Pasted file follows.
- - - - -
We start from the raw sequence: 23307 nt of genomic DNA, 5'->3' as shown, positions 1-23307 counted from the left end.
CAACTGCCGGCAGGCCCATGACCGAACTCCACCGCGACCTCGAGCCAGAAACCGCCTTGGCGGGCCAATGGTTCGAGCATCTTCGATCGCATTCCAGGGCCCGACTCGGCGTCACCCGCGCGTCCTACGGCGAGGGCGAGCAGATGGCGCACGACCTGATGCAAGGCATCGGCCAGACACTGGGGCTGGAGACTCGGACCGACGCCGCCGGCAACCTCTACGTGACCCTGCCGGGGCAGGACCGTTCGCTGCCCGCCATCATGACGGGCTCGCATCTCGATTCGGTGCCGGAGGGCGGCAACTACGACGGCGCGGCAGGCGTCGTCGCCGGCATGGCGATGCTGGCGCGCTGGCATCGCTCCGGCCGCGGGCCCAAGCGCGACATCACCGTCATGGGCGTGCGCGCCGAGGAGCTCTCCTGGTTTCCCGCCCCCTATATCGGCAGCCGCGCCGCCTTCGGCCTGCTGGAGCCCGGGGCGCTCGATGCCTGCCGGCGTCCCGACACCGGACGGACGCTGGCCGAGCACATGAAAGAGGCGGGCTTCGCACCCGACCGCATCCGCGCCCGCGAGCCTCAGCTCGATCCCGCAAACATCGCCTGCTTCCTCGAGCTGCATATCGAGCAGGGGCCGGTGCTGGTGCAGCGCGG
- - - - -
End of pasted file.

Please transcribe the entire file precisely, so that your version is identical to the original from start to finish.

We start from the raw sequence: 23307 nt of genomic DNA, 5'->3' as shown, positions 1-23307 counted from the left end.
CAACTGCCGGCAGGCCCATGACCGAACTCCACCGCGACCTCGAGCCAGAAACCGCCTTGGCGGGCCAATGGTTCGAGCATCTTCGATCGCATTCCAGGGCCCGACTCGGCGTCACCCGCGCGTCCTACGGCGAGGGCGAGCAGATGGCGCACGACCTGATGCAAGGCATCGGCCAGACACTGGGGCTGGAGACTCGGACCGACGCCGCCGGCAACCTCTACGTGACCCTGCCGGGGCAGGACCGTTCGCTGCCCGCCATCATGACGGGCTCGCATCTCGATTCGGTGCCGGAGGGCGGCAACTACGACGGCGCGGCAGGCGTCGTCGCCGGCATGGCGATGCTGGCGCGCTGGCATCGCTCCGGCCGCGGGCCCAAGCGCGACATCACCGTCATGGGCGTGCGCGCCGAGGAGCTCTCCTGGTTTCCCGCCCCCTATATCGGCAGCCGCGCCGCCTTCGGCCTGCTGGAGCCCGGGGCGCTCGATGCCTGCCGGCGTCCCGACACCGGACGGACGCTGGCCGAGCACATGAAAGAGGCGGGCTTCGCACCCGACCGCATCCGCGCCCGCGAGCCTCAGCTCGATCCCGCAAACATCGCCTGCTTCCTCGAGCTGCATATCGAGCAGGGGCCGGTGCTGGTGCAGCGCGG